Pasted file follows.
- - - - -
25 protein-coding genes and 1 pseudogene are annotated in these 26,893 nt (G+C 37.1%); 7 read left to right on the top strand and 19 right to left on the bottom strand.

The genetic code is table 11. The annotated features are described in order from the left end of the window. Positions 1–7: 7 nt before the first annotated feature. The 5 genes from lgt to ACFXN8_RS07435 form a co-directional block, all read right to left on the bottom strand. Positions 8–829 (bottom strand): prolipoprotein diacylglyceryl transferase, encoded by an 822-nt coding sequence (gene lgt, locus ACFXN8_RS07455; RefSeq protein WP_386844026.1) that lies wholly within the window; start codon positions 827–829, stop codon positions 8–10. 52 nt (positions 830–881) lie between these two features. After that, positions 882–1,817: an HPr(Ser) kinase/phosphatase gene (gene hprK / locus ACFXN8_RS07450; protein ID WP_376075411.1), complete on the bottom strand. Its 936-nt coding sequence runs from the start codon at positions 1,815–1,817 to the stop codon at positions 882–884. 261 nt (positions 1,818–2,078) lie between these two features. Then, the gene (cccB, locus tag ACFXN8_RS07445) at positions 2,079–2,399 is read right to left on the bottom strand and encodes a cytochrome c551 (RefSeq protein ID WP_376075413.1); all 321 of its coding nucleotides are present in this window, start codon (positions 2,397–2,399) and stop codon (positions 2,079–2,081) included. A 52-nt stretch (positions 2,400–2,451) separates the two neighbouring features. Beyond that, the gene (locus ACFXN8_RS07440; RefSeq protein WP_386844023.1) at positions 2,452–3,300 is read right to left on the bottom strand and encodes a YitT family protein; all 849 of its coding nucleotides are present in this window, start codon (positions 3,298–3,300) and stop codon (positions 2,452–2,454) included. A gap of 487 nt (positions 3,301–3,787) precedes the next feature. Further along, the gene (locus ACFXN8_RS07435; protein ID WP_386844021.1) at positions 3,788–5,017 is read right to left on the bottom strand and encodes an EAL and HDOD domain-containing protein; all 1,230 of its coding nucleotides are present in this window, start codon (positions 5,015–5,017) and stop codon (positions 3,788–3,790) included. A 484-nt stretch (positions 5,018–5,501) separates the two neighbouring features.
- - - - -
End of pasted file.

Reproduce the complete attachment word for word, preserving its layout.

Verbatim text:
25 protein-coding genes and 1 pseudogene are annotated in these 26,893 nt (G+C 37.1%); 7 read left to right on the top strand and 19 right to left on the bottom strand.

The genetic code is table 11. The annotated features are described in order from the left end of the window. Positions 1–7: 7 nt before the first annotated feature. The 5 genes from lgt to ACFXN8_RS07435 form a co-directional block, all read right to left on the bottom strand. Positions 8–829 (bottom strand): prolipoprotein diacylglyceryl transferase, encoded by an 822-nt coding sequence (gene lgt, locus ACFXN8_RS07455; RefSeq protein WP_386844026.1) that lies wholly within the window; start codon positions 827–829, stop codon positions 8–10. 52 nt (positions 830–881) lie between these two features. After that, positions 882–1,817: an HPr(Ser) kinase/phosphatase gene (gene hprK / locus ACFXN8_RS07450; protein ID WP_376075411.1), complete on the bottom strand. Its 936-nt coding sequence runs from the start codon at positions 1,815–1,817 to the stop codon at positions 882–884. 261 nt (positions 1,818–2,078) lie between these two features. Then, the gene (cccB, locus tag ACFXN8_RS07445) at positions 2,079–2,399 is read right to left on the bottom strand and encodes a cytochrome c551 (RefSeq protein ID WP_376075413.1); all 321 of its coding nucleotides are present in this window, start codon (positions 2,397–2,399) and stop codon (positions 2,079–2,081) included. A 52-nt stretch (positions 2,400–2,451) separates the two neighbouring features. Beyond that, the gene (locus ACFXN8_RS07440; RefSeq protein WP_386844023.1) at positions 2,452–3,300 is read right to left on the bottom strand and encodes a YitT family protein; all 849 of its coding nucleotides are present in this window, start codon (positions 3,298–3,300) and stop codon (positions 2,452–2,454) included. A gap of 487 nt (positions 3,301–3,787) precedes the next feature. Further along, the gene (locus ACFXN8_RS07435; protein ID WP_386844021.1) at positions 3,788–5,017 is read right to left on the bottom strand and encodes an EAL and HDOD domain-containing protein; all 1,230 of its coding nucleotides are present in this window, start codon (positions 5,015–5,017) and stop codon (positions 3,788–3,790) included. A 484-nt stretch (positions 5,018–5,501) separates the two neighbouring features.